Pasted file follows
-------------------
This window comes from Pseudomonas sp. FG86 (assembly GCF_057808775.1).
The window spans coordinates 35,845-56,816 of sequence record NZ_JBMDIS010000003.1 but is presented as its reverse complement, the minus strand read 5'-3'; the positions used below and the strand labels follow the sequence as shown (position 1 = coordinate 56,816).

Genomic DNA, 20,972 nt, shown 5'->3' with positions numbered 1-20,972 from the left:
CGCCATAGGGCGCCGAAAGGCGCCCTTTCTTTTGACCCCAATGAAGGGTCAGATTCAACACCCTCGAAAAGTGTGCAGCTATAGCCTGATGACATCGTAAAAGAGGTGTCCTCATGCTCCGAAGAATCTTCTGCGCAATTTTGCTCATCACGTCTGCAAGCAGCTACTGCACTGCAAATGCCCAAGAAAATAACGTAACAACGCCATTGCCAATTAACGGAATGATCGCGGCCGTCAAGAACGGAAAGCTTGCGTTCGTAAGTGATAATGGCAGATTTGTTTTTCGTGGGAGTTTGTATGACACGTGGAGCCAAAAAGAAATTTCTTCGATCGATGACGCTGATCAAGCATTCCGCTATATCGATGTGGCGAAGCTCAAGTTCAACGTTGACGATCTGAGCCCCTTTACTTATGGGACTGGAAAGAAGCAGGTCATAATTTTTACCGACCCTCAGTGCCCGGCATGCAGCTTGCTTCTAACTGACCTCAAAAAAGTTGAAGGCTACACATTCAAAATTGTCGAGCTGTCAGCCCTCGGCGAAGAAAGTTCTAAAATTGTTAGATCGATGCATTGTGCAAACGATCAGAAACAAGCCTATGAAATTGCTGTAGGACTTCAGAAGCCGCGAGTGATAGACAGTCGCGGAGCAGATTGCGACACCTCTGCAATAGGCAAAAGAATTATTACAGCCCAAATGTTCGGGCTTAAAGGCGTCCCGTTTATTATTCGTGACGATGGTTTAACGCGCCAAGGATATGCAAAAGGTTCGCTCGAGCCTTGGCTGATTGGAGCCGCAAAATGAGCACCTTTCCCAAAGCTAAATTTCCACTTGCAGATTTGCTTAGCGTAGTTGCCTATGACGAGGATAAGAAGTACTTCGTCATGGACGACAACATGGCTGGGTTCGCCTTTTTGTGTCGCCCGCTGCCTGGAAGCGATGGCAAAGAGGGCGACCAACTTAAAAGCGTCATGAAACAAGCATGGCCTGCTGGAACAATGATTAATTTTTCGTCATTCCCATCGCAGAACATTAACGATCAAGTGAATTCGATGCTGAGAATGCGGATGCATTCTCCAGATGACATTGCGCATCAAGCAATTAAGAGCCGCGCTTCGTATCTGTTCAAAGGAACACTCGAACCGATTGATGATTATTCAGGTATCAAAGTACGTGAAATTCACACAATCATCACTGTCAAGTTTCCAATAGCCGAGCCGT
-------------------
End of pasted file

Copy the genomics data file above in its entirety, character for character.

This window comes from Pseudomonas sp. FG86 (assembly GCF_057808775.1).
The window spans coordinates 35,845-56,816 of sequence record NZ_JBMDIS010000003.1 but is presented as its reverse complement, the minus strand read 5'-3'; the positions used below and the strand labels follow the sequence as shown (position 1 = coordinate 56,816).

Genomic DNA, 20,972 nt, shown 5'->3' with positions numbered 1-20,972 from the left:
CGCCATAGGGCGCCGAAAGGCGCCCTTTCTTTTGACCCCAATGAAGGGTCAGATTCAACACCCTCGAAAAGTGTGCAGCTATAGCCTGATGACATCGTAAAAGAGGTGTCCTCATGCTCCGAAGAATCTTCTGCGCAATTTTGCTCATCACGTCTGCAAGCAGCTACTGCACTGCAAATGCCCAAGAAAATAACGTAACAACGCCATTGCCAATTAACGGAATGATCGCGGCCGTCAAGAACGGAAAGCTTGCGTTCGTAAGTGATAATGGCAGATTTGTTTTTCGTGGGAGTTTGTATGACACGTGGAGCCAAAAAGAAATTTCTTCGATCGATGACGCTGATCAAGCATTCCGCTATATCGATGTGGCGAAGCTCAAGTTCAACGTTGACGATCTGAGCCCCTTTACTTATGGGACTGGAAAGAAGCAGGTCATAATTTTTACCGACCCTCAGTGCCCGGCATGCAGCTTGCTTCTAACTGACCTCAAAAAAGTTGAAGGCTACACATTCAAAATTGTCGAGCTGTCAGCCCTCGGCGAAGAAAGTTCTAAAATTGTTAGATCGATGCATTGTGCAAACGATCAGAAACAAGCCTATGAAATTGCTGTAGGACTTCAGAAGCCGCGAGTGATAGACAGTCGCGGAGCAGATTGCGACACCTCTGCAATAGGCAAAAGAATTATTACAGCCCAAATGTTCGGGCTTAAAGGCGTCCCGTTTATTATTCGTGACGATGGTTTAACGCGCCAAGGATATGCAAAAGGTTCGCTCGAGCCTTGGCTGATTGGAGCCGCAAAATGAGCACCTTTCCCAAAGCTAAATTTCCACTTGCAGATTTGCTTAGCGTAGTTGCCTATGACGAGGATAAGAAGTACTTCGTCATGGACGACAACATGGCTGGGTTCGCCTTTTTGTGTCGCCCGCTGCCTGGAAGCGATGGCAAAGAGGGCGACCAACTTAAAAGCGTCATGAAACAAGCATGGCCTGCTGGAACAATGATTAATTTTTCGTCATTCCCATCGCAGAACATTAACGATCAAGTGAATTCGATGCTGAGAATGCGGATGCATTCTCCAGATGACATTGCGCATCAAGCAATTAAGAGCCGCGCTTCGTATCTGTTCAAAGGAACACTCGAACCGATTGATGATTATTCAGGTATCAAAGTACGTGAAATTCACACAATCATCACTGTCAAGTTTCCAATAGCCGAGCCGT